Early atopic dermatitis associated with allergic rhinitis
A recent study from Denmark suggested that the increasing severity of early-onset atopic dermatitis was associated with the development of sensitization to aeroallergens and allergic rhinitis during childhood.
The investigators, led by Hans Bisgaard, MD, DMSc, Copenhagen Prospective Studies on Asthma in Childhood, Herlev and Gentofte Hospital, University of Copenhagen, believed their results called for a randomized controlled trial of early oral exposure to aeroallergens to reduce the risk. to develop awareness of aeroallergens and allergic rhinitis in children.
Prior to the study, data indicated that an alteration in the epidermal barrier of the skin of children with atopic dermatitis was involved in the development of allergic sensitization.
As such, Bisgaard and colleagues used data from the at-risk mother-child cohort of the Copenhagen Prospective Childhood Asthma Studies 2000 (COPSAC2000) to determine whether early atopic dermatitis and the severity of the disease. disease were associated with the development of sensitization to aeroallergens and allergic rhinitis. at 6, 7 and 12 years old.
A total of 368 children were included in the study, all born between August 1998 and December 2001 to mothers with a history of asthma.
Each child was followed from birth to 12 years old, with a total of 19 planned clinic visits.
Atopic dermatitis in participants was diagnosed during acute care visits from birth to age 6 according to Hanifin and Rajka criteria. The severity of atopic dermatitis was assessed using the Atopic Dermatitis Scoring Index (SCORAD) during the same visits.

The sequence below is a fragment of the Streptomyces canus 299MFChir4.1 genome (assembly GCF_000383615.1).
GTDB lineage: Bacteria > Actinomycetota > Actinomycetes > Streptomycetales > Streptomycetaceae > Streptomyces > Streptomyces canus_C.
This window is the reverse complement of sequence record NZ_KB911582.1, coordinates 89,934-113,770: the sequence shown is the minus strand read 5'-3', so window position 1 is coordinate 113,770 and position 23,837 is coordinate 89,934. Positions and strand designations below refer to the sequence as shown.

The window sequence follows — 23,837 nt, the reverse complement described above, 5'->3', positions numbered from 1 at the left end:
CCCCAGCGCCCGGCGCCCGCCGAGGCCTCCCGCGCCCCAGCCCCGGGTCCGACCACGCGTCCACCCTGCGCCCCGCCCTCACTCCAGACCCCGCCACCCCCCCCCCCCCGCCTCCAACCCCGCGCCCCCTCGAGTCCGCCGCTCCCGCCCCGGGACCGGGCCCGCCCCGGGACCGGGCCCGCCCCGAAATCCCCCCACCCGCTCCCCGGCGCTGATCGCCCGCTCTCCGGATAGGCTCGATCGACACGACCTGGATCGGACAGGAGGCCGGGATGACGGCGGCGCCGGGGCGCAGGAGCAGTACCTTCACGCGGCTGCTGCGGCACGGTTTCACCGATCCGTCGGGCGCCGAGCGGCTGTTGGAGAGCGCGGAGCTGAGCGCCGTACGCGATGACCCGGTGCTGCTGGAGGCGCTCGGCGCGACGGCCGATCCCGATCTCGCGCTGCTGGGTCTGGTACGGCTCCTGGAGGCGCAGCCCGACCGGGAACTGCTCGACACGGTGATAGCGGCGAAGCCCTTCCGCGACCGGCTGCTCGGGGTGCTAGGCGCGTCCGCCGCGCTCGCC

Blood samples were taken from each child to assess IgE levels at ages 6 and 12, and allergic rhinitis was diagnosed at ages 7 and 12 based on interviews with parents about their children’s history of symptoms.
The investigators assessed allergic rhinitis in 290 (71%) of 411 children at 7 years, in 353 (86%) children at 12 years and in 368 (90%) children at 7 and / or 12 years.
Sensitization to aeroallergens measured by sIgE (≥ 0.35 kUA / L) at 6 years was present in 29/84 (35%) children with early atopic dermatitis versus 45/207 (22%) children without early onset AD.
At 12 years, sensitization to aeroallergens was present in 48/89 (54%) vs 92/215 (43%). The researchers found that the GEE model of early-onset atopic dermatitis showed a significantly increased OR for the development of aeroallergen sensitization at both time points of 1.68. [1.08; 2.62].
Among children with early-onset AD, the highest severity score for AD (SCORAD) measured between 0 and 1 year of age showed associations with the development of sensitization to aeroallergens as measured by sIgE.
Among children with late-onset atopic dermatitis, the highest SCORAD measured between 1 and 6 years of age showed no significant association with the subsequent development of sensitization to aeroallergens.
Bisgaard and colleagues noted that the severity of early-onset atopic dermatitis imposed a higher risk of developing sensitization to sIgE aeroallergens than late-onset severity.
Despite these results, investigators felt that “weaknesses” such as high dropout rates and lack of compliance led to several limitations in the study. As such, further research has been suggested.
“To establish whether early sublingual exposure to aeroallergens can prevent the development of sensitization and allergic rhinitis in children with early-onset severe atopic dermatitis, randomized controlled trials taking all of these factors into account are needed,” wrote the team.
The study, “Increased severity of early but not late atopic dermatitis associated with the development of sensitization to aeroallergens and allergic rhinitis in children”, has been published online in the European Journal of Allergy and Clinical Immunology.